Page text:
edit: The Air Force also dropped an H-bomb off Georgia in the 50's. It's still out in the ocean.. somewhere...

Posted on: 2013/2/21 23:21
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Dolomiti says there are environmental concerns as to putting the pipeline in the water. God forbid we put the fish and wildlife in the polluted Hudson river at risk - instead lets offload that risk on to the citizens of Jersey City.

Environmental risk = nice convenient little excuse for Spectra to take the CHEAPEST option possible at the risk to humans.

DO you want to talk about environmental risks? Spectra plans on building this pipeline under the 78 extension near the Mary Benson park - which was recently closed due to lead contamination. Per the JC director of public works, the entire e area near the park/78 (directly where the pipeline construction will take place) likely has lead contamination. THey don't know why yet. Either is is because of filler that was used to "fill" the area way back when, or perhaps it is sloughing off the turnpike extension itself. Has Spectra considered the potential for further airborne lead contamination when construction begins in this area? Again, it is within 100 feet from a school. The EPA should be invovled.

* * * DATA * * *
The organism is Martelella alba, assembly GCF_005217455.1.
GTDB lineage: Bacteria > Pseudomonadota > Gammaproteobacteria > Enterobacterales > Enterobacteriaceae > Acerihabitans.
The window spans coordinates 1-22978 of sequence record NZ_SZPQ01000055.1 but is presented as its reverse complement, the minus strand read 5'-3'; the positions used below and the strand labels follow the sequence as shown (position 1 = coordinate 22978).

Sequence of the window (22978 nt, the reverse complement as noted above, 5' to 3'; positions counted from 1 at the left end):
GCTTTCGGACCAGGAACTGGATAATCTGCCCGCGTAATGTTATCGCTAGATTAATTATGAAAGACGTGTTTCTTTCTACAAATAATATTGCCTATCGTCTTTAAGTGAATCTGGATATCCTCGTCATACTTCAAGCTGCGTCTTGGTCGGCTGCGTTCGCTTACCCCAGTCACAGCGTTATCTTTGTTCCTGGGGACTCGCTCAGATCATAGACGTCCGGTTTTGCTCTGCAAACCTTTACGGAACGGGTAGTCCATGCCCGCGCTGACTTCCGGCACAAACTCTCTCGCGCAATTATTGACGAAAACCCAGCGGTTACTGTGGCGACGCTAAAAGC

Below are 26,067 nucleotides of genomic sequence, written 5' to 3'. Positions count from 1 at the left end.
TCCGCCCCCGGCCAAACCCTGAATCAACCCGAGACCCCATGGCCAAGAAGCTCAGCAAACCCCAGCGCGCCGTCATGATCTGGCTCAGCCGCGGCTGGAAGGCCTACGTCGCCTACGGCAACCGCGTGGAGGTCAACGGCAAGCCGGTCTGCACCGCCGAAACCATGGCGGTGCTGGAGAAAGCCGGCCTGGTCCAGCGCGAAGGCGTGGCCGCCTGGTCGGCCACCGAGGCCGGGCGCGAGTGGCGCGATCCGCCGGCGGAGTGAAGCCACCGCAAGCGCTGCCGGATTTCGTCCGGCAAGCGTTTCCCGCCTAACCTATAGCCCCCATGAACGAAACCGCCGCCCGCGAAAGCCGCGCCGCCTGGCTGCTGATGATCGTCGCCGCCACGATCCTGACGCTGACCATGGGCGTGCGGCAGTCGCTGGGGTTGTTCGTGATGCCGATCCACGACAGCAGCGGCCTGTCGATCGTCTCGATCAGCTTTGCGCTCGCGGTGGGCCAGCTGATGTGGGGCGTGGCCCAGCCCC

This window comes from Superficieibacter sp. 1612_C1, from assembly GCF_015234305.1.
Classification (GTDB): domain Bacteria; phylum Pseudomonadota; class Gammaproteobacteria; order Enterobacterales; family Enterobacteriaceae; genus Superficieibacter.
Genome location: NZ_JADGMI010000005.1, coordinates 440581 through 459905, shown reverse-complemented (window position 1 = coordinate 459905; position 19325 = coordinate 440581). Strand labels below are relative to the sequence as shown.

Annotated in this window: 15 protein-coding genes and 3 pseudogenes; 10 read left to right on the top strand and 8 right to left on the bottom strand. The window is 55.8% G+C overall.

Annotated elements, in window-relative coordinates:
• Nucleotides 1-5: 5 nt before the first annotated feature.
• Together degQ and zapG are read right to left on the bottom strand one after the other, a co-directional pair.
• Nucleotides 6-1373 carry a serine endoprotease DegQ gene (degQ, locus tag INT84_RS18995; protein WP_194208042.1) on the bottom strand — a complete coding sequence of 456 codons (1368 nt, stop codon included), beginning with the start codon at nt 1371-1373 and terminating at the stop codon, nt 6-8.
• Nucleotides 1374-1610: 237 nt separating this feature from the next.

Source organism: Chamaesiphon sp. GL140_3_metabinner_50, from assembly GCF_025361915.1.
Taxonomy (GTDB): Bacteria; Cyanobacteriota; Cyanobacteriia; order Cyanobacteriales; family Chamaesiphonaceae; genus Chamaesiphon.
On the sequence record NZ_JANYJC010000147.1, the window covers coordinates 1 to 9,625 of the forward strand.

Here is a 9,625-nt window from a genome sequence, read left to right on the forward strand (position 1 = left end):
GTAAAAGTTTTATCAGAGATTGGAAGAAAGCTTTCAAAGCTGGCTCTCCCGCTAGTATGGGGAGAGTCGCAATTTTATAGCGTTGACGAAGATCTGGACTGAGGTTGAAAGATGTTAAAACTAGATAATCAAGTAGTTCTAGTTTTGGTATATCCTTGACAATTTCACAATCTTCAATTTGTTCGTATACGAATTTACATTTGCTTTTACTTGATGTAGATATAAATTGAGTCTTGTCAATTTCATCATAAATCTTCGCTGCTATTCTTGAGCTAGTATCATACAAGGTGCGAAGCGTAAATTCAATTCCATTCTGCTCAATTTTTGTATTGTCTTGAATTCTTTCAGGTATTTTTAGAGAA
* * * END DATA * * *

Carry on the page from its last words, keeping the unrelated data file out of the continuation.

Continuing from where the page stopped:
Dolomiti, why don't you be honest with us and disclose your affiliation with Spectra? Are you somehow benefiting from this? DO you expect to?

Posted on: 2013/2/21 23:10
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I was just being dramatic because I can't possibly believe a homeowner can be in support of this pipeline. In any case, spectra should put this in the river....no reason besides profits that they do not